Not that the house of Windsor doesn’t make great raw material. The drama of youth vs experience, so ably depicted by Princes Harry and William (two sides of Shakespeare’s Hal?), is embraced by actors Richard Goulding and Oliver Chris. Imagining future events in such a fashion makes the heritage of Shakespeare’s history plays a kind of prism, creating layers of speculation. Bartlett handles the possibilities with wit, ensuring that Charles III  is both entertaining and unpredictable, while raising big questions and creating real pathos.

Until 31 January 2015

Photo by Johan Persson

Written 23 September 2014 for The London Magazine

“Relatively Speaking” at Wyndham’s Theatre

It’s always a pleasure to see one of our most loved actresses, Felicity Kendal, on stage. A superb comic performer, she really comes into her own in Lindsay Posner’s revival of Alan Ayckbourn’s Relatively Speaking, which opened at Wyndham’s Theatre last night. The show confirms that when it comes to farce, Kendal is unmatched.

Relatively Speaking was Ayckbourn’s first West End hit, in 1967 – the summer of love – and it’s a comedy of mistaken identity surrounding adultery, with a battle of the sexes as a biting undercurrent. A young girl (Kara Tointon) about town travels from London to Buckinghamshire, pursued covertly by her boyfriend (Max Bennett), who aims to meet her parents, but instead encounters her lover and his suspicious wife. It’s a slim affair and all the more impressive for that: sleek and streamlined in construction, Posner puts his foot down and races through in under two hours.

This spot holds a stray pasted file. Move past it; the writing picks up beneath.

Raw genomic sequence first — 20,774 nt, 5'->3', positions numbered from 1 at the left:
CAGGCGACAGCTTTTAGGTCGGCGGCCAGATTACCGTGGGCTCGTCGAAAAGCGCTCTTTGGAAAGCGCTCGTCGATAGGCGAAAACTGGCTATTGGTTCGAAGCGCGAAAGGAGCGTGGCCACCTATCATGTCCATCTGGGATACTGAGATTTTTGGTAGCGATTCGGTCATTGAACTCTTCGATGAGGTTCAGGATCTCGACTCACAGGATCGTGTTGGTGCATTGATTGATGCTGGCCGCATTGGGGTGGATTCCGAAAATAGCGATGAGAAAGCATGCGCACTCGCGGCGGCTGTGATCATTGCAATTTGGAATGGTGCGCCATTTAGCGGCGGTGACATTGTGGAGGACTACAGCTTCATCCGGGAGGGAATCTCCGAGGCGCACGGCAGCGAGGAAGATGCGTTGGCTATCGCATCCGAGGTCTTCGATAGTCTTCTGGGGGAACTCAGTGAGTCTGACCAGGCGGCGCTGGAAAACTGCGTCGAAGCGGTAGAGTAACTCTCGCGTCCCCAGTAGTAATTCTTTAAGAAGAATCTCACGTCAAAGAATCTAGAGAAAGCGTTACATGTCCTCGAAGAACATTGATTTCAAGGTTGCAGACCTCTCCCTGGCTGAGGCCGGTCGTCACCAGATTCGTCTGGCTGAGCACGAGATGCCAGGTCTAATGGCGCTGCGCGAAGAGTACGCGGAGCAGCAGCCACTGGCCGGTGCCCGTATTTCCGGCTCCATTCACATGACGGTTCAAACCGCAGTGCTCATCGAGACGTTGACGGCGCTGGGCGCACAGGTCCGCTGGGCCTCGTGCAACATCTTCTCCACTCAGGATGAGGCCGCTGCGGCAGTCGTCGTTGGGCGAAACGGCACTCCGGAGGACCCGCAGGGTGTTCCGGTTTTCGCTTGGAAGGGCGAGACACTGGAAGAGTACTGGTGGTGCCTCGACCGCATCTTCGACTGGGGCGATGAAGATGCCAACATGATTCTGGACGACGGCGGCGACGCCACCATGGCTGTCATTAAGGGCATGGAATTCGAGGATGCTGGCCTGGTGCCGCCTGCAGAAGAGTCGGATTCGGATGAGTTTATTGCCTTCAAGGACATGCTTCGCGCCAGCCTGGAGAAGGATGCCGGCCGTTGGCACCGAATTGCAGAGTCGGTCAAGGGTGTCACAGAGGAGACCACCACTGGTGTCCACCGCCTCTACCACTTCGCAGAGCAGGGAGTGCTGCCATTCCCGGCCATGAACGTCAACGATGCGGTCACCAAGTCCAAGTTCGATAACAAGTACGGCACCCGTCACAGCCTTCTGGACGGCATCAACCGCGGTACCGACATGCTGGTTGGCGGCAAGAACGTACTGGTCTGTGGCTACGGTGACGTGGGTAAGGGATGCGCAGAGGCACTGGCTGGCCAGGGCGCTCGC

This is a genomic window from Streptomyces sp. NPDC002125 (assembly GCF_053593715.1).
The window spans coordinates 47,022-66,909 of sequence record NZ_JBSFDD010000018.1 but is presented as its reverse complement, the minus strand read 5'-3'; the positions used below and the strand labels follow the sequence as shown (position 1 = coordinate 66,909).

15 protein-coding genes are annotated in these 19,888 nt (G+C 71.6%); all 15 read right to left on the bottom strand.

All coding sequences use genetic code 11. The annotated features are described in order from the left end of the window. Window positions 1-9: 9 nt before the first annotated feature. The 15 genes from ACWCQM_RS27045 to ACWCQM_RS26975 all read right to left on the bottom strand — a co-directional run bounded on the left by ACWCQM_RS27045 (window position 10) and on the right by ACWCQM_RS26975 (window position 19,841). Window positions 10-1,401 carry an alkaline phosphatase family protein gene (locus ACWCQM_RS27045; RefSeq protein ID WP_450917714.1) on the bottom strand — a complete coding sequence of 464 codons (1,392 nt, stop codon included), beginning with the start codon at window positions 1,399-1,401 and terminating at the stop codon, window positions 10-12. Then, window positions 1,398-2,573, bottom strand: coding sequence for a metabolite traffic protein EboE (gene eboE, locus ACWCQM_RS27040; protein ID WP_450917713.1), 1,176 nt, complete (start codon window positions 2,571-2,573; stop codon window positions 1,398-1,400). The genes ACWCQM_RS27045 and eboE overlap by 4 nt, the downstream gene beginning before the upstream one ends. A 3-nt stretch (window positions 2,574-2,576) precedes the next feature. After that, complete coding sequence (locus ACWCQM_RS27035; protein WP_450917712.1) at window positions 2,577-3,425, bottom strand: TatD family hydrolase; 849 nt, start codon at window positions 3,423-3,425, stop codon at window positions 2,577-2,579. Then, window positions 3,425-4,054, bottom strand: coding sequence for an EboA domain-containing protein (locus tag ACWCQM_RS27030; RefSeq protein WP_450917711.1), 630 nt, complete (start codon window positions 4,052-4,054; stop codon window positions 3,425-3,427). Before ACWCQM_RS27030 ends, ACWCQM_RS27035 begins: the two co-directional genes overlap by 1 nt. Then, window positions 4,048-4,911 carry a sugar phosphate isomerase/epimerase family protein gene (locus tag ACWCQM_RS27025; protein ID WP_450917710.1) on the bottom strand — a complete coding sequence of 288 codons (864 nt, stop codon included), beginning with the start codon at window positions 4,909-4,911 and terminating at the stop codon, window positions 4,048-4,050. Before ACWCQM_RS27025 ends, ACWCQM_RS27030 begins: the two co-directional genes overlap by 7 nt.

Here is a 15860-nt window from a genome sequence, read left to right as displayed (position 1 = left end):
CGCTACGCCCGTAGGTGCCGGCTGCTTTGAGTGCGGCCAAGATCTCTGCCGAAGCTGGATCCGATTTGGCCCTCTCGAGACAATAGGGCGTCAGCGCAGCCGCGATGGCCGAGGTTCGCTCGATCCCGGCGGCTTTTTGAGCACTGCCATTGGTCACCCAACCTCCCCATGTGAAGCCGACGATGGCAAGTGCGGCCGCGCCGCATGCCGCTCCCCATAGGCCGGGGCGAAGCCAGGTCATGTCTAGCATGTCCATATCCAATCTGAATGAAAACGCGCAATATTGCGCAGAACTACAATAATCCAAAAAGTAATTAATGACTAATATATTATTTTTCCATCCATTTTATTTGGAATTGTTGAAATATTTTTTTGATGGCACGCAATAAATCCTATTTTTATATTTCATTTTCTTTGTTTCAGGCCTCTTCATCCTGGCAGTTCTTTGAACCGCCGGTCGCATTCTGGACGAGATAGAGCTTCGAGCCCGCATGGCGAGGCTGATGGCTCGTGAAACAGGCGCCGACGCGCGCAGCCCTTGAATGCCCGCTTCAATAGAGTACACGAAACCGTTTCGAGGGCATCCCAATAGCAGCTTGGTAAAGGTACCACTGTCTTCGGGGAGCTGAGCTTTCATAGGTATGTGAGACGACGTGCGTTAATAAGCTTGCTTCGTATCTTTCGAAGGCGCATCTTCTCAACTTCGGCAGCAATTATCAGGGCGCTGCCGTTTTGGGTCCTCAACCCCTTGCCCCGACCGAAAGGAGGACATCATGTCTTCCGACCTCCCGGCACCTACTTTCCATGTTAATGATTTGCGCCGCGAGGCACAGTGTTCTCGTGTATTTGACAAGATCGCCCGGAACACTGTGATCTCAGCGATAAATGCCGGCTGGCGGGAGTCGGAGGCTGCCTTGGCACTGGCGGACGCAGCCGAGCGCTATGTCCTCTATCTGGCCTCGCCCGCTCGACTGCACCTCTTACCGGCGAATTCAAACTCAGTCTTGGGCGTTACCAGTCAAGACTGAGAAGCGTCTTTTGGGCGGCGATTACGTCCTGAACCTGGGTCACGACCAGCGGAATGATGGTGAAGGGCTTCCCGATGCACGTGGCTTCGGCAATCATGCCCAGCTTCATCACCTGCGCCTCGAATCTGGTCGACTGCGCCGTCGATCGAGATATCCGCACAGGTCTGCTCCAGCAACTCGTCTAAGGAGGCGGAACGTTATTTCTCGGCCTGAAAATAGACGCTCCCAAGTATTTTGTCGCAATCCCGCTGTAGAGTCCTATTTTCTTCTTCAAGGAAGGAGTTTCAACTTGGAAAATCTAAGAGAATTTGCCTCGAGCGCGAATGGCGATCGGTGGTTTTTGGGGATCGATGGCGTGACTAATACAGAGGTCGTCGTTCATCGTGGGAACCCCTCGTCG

Tointon and Bennett play the young sixties swingers convincingly, and are a pleasure to watch. Though Peter McKintosh’s designs are excellent, it’s a relief to report this production is nostalgia-free. Ayckbourn’s characters seem real and recognisable, regardless of the crazy situations they find themselves in. It’s a welcome take on this most mythic of decades, as well as being the key to great comedy.

The philandering Philip is played impeccably by Johnathon Coy. This golf-playing, sherry-spitting adulterer provides further insight into Ayckbourn’s changing times – and yet more laughs. There’s a joyousness in the writing that makes you feel Ayckbourn is having as much fun as the audience, with the hoops he jumps through to avoid resolution. The characters discover the truth while simultaneously pretending more and more.

No one plays this game more deliciously than Kendal. As the slightly dim, yet ‘perfect’ wife, she knows less than anyone, a position Kendal exploits to gain our sympathy. Kendal is a spry figure, full of energy, commanding attention with perfect timing. She could easily steal every scene, such is her charisma, but her disciplined performance is never overplayed. It’s only fitting that in the end Kendal gets the upper hand and the last of the evenings many laughs.

Until 31 August 2013

www.delfontmackintosh.co.uk

Photo by Nobby Clarke

Written 21 May 2013 for The London Magazine

“Doktor Glas” at Wyndham’s Theatre

It’s a rare, welcome, event to have a foreign language production in the West End. Doktor Glas, based on the novel by the Swedish master Hjalmar Söderberg, owes its place in town to the presence of Krister Henriksson, famous for his role in the TV show Wallander and riding high on the trend for all detectives Nordic.